Archive: June, 2012
As the Eagles wrapped up the last of their offseason practices today, DeSean Jackson looked ahead to a season that will be critical for the future of the franchise and several of its players.
After adding significant talent each of the past two offseasons, expectations and hopes are high, but so could be the consequences if there is another disappointment after last season's 8-8 finish.
"As far as a team, coming together and working as one, I think that’s what the mindset is. It's a common goal that we all have and we know how crucial this year is for us," Jackson said. He didn't want to look back on last year but said, "we have to live with what’s in front of us and what’s at stake. I think everybody understands that."
Video: The Eagles players say they have learned a lot about each other, their roles, and the system the team is running during mini-camp at the NovaCare complex. The Inquirer's Jon Tamari reports on the day's action.
Jeff McLane, Inquirer Staff Writer
Howard Mudd has returned, or as guard Evan Mathis put it in so many words, the principal was back.
The Eagles offensive line coach was given the first four weeks of spring practices off so that he could rest and remain fresh once the long slog of training camp and the regular season begin. Mudd, 70, had hip replacement surgery last October and has had trouble standing for long periods.
But he returned to Philadelphia on Monday -- sans cane -- and was at the NovaCare Complex Tuesday for the Eagles' three-day mandatory minicamp. He said he liked what he saw after the first day of workouts, and said he told Jason Kelce that when the second-year center asked.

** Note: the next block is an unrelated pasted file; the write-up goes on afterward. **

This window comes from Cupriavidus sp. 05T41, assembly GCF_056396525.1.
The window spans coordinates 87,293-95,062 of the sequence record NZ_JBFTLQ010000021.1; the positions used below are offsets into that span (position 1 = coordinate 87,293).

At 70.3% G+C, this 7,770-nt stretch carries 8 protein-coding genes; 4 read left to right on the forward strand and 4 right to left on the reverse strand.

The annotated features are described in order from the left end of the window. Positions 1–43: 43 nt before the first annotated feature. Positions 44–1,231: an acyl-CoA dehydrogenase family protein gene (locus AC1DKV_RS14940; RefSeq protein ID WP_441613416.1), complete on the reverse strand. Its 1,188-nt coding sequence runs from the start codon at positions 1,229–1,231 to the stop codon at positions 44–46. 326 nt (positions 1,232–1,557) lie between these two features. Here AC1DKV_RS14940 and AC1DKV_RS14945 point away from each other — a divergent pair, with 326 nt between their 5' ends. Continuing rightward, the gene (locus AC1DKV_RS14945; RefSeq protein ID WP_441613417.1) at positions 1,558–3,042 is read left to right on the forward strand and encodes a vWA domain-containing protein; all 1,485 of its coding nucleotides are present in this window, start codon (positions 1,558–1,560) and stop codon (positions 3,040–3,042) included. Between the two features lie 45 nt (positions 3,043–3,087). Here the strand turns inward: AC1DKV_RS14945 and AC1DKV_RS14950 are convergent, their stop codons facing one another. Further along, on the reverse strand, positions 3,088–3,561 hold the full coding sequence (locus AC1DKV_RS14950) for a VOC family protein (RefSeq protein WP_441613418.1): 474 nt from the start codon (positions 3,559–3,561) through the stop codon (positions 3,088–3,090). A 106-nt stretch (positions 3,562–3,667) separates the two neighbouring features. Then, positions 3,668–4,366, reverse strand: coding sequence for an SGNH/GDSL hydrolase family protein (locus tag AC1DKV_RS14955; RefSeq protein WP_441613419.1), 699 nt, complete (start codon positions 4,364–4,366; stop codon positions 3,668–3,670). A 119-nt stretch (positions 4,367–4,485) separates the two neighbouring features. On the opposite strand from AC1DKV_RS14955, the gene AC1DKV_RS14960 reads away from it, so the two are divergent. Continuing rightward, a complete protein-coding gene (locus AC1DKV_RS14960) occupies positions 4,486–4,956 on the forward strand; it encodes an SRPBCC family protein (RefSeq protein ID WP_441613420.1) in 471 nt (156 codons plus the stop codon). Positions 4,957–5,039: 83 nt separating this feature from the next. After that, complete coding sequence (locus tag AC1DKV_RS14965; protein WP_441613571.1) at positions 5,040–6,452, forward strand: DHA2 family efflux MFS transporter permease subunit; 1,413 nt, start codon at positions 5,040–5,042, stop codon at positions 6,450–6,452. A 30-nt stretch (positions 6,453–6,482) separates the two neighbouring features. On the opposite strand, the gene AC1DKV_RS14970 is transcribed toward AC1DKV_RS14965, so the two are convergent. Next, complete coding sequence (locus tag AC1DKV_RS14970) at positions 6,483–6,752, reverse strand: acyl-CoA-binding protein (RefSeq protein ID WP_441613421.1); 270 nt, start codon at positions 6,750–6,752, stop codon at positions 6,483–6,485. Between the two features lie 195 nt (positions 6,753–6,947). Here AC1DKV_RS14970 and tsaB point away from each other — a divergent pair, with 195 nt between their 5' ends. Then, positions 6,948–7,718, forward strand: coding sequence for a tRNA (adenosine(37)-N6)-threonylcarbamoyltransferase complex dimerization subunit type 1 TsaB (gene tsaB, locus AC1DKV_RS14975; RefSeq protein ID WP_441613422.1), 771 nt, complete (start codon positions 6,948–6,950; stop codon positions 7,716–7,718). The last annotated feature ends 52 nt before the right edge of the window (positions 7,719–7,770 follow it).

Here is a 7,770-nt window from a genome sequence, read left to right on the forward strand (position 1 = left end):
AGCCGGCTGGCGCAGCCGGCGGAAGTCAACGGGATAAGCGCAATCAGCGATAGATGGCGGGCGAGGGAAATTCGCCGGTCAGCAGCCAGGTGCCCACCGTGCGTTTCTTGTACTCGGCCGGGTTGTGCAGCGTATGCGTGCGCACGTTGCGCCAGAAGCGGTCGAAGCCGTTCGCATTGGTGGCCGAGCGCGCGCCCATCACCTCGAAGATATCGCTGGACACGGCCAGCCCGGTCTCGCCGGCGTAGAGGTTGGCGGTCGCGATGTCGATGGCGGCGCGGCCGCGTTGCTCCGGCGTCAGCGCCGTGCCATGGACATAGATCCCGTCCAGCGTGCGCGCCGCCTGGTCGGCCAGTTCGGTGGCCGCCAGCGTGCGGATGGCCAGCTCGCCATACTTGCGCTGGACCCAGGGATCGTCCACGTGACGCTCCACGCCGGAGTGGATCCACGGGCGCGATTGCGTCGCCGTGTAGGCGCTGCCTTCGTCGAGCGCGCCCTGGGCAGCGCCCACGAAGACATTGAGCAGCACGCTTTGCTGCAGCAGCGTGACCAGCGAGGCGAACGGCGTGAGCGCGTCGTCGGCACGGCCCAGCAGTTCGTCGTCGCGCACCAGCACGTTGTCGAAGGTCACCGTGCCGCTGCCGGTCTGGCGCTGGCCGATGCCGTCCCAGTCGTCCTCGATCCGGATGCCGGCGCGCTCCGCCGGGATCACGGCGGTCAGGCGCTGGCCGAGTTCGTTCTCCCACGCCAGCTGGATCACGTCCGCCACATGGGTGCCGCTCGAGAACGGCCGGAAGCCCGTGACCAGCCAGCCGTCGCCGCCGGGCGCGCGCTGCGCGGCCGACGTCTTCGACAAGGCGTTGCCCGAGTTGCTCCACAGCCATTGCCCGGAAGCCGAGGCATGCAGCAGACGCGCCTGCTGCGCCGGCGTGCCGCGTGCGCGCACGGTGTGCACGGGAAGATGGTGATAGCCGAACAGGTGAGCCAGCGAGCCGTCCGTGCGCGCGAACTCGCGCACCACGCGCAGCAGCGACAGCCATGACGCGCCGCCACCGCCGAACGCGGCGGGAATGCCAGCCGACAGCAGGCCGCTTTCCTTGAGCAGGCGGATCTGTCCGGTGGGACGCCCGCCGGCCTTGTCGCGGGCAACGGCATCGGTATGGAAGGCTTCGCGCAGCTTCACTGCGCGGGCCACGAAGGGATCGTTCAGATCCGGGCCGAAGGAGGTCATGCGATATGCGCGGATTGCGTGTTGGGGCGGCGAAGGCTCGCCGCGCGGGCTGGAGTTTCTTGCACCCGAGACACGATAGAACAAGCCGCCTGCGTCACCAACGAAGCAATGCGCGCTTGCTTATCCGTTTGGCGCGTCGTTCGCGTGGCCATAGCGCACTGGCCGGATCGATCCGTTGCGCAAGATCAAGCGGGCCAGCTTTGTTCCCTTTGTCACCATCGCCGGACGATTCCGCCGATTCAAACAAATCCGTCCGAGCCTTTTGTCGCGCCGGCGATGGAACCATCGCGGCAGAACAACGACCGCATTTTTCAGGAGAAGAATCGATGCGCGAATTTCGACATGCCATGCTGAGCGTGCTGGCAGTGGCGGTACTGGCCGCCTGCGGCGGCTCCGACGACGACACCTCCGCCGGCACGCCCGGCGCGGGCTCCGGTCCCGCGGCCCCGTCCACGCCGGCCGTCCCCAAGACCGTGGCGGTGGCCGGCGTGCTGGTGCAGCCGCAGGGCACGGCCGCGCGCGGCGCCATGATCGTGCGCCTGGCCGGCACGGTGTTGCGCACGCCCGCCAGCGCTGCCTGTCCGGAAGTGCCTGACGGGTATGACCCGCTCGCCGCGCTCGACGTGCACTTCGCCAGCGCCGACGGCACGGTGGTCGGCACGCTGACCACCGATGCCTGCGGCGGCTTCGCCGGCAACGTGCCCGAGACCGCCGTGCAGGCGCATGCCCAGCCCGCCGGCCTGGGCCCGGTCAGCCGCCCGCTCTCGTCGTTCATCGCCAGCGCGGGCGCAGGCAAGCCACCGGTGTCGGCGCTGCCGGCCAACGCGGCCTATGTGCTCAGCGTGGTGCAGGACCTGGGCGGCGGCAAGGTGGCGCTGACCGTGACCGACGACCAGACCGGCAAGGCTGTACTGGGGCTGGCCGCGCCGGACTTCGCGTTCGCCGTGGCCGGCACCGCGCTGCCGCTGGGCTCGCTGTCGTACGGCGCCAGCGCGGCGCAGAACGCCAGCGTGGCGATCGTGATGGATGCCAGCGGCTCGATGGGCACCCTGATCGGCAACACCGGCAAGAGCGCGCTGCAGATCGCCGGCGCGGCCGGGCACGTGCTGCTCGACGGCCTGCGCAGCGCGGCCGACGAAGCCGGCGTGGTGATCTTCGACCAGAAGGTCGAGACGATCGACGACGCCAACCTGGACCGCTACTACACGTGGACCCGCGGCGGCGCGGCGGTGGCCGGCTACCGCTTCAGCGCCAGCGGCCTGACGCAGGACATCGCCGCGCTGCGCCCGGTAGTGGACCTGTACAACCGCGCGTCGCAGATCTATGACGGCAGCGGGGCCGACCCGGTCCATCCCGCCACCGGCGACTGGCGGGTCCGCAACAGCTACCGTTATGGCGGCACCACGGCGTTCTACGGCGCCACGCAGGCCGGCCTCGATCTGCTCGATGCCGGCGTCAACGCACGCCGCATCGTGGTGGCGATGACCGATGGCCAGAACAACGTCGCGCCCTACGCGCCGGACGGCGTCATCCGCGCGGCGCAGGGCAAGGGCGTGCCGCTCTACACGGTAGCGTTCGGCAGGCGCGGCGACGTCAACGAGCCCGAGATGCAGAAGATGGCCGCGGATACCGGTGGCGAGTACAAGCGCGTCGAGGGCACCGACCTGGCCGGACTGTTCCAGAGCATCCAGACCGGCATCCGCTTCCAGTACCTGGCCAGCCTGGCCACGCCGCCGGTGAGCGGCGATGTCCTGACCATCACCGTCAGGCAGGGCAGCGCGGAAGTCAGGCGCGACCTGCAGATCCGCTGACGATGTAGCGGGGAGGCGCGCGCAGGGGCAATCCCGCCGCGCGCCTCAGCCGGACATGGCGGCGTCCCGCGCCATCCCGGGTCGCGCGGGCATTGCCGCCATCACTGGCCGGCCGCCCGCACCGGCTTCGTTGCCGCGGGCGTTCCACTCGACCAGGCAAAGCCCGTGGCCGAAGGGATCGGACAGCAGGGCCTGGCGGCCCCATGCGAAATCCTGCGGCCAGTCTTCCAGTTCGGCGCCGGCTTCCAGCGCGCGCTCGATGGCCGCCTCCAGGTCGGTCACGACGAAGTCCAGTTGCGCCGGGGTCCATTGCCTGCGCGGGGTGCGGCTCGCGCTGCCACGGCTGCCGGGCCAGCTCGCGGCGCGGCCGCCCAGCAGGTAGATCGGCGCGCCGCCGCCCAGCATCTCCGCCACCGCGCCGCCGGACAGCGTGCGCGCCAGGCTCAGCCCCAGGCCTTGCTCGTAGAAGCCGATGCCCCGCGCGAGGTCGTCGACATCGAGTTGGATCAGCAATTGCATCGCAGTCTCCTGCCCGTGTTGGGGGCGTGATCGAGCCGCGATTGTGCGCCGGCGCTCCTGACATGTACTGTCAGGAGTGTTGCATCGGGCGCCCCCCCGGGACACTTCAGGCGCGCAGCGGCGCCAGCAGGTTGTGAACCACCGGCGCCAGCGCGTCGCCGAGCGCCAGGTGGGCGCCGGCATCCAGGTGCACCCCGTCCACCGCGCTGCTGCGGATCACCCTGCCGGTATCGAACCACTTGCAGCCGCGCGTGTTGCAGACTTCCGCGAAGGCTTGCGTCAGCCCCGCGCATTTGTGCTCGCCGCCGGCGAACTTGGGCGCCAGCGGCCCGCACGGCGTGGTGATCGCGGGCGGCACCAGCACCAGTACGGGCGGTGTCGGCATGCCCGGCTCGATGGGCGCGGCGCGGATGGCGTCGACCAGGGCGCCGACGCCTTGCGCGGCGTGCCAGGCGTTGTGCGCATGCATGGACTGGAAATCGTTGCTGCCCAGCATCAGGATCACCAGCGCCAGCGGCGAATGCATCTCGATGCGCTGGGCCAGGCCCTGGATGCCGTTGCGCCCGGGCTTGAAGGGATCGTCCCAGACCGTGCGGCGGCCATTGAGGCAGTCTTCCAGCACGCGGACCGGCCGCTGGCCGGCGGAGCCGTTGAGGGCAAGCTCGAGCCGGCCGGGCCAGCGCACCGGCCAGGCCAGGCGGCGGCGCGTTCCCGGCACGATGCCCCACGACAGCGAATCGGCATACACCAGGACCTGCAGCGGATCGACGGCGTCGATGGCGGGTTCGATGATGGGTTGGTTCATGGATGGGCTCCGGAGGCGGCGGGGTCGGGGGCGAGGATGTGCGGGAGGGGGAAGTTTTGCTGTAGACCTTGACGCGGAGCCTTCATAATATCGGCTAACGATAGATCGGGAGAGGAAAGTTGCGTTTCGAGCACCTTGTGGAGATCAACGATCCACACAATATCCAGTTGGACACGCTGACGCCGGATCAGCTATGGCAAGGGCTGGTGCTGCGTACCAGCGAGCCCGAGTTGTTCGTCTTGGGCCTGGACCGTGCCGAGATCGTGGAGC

Video: What must Michael Vick do at Eagles minicamp to get the media off his back? CineSport's Noah Coslov and the Inquirer's Jeff McLane discuss Andy Reid's goals for the team at minicamp.
Eagles head coach Andy Reid joined us Monday for a live chat. Read the transcript below to find out what Big Red had to say.
On a mobile device? Click here to review the chat.
When Joe Banner left the Eagles’ NovaCare Complex offices last night, his last as team president, he said he paused to look back on a gleaming facility with first class offices, a welcoming locker room and cafeteria where players can eat comfortably and healthily.
It was a lot different than his first day as president, when he walked into crumbling Veterans’ Stadium, when the Eagles were a bottom-dwelling franchise with facilities that were a punchline.
Banner hopes his next step helps him similarly turn around another NFL team.
Jeff McLane, Inquirer Staff Writer
Joe Banner and Howie Roseman — mentor and mentee — are similar in many ways. Both have vast knowledge of the salary cap and how to manage it. Both are tough negotiators. And both came to the NFL from non-football backgrounds.
But one area in which they did differ is how they relate to players. Banner did not mingle with Eagles players much, in part, because he felt it would compromise his position when it came time to negotiate their contracts. Roseman has tried to foster closer relationships with players since he became general manager in 2010.
"He's got a great relationship with players," Eagles tight end Brent Celek said Thursday after practice. "I knew Howie before he was GM, was always friendly with him. He knows how to communicate with the guys, connect with the guys, and I think you need to be that as a GM. You need to know how to talk to your guys and just generally run the team a little bit, like he does."
Video: Joe Banner is out as the president of the Eagles. Jeff McLane of the Inquirer examines what the move means for the franchise.